The British government has brought its IT procurement procedures into line with European directives that demand technology projects must not specify specific brands of microprocessor.
The directive was issued after a European Commission investigation revealed a number of EU member states were mandating the use of Intel processors in IT projects. The probe was prompted by complaints from AMD which believed it was being discriminated against.
The EC made it clear at the time that Intel itself was not responsible for or directly connected to the wording of the discriminatory contracts and tender documents. The alleged discrimination arose out of an emphasis on clock speed as the key processor performance measure. Since Intel's clock speeds were higher than AMD's, tenders seeking the highest-performance solution were insisting on Intel-based hardware.
The UK was not one of the states under investigation, but the Office of Government Commerce this month issued its version of the non-discriminatory technical specification guidelines set down in the Europe-wide regulations.
According to the new rules, "contracting authorities must specify requirements in generic technical or performance terms", and "hardware specifications should... exclude any reference to minimum processor clock speeds".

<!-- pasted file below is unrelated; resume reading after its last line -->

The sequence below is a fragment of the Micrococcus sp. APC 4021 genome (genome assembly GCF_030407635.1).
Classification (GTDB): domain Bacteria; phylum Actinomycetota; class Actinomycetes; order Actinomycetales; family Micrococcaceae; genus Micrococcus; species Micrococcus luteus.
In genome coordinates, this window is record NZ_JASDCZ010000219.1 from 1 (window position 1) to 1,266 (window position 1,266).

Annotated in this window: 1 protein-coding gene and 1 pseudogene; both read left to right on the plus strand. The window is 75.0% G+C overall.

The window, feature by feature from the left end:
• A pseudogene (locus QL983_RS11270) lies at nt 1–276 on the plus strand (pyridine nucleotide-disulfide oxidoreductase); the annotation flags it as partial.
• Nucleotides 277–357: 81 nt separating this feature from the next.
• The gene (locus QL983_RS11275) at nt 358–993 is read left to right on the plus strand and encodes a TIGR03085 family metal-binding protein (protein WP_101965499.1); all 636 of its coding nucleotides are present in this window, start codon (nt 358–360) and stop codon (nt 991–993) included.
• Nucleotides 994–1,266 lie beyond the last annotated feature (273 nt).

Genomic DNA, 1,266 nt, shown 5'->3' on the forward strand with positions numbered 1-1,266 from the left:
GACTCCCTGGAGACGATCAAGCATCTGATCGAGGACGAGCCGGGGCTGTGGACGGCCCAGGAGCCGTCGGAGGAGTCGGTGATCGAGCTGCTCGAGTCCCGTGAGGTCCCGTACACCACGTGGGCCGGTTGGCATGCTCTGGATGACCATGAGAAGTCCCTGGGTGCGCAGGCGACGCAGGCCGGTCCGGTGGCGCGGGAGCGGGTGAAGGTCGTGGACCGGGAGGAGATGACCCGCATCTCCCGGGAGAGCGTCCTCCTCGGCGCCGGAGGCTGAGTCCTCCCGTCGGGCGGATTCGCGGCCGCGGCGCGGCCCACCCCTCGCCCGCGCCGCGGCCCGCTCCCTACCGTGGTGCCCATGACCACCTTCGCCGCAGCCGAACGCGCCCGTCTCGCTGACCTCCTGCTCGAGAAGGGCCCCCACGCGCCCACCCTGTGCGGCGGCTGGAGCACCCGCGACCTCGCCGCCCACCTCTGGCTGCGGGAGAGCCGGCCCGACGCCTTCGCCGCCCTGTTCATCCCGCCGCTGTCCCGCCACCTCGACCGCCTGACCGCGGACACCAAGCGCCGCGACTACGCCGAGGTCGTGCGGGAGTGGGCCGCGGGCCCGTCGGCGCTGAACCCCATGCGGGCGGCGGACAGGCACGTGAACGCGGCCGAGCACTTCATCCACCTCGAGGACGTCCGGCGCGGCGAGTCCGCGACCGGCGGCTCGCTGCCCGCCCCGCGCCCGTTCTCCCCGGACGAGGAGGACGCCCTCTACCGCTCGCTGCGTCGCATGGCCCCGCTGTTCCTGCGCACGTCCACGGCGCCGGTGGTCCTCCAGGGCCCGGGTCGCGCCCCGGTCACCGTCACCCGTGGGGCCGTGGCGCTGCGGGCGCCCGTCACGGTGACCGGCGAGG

Brand-specific terms or "terms which refer to materials or goods of specific origin" may only be used "if justified by the subject of the contract", the rules state. Even then, contracts must include an "or equivalent" clause.
"Contracting authorities must consider offers which claim to satisfy the requirements in an equivalent manner even though they do not conform to the standard in question," the guidance reveals, which neatly extends tendering beyond, say, the x86 world to other processor platforms. In other words, an Apple-based solution has as much of a shot at the target as a Wintel one, even if the contract specifies an x86-based hardware solution, performance and functionality equivalence can be shown.
On the subject of performance, contracting authorities "may refer to a minimum score on an independent benchmark text measuring microprocessor performance", though they also need to ensure "non-discriminatory scores are set on these tests".
The full guidelines can be viewed here. ®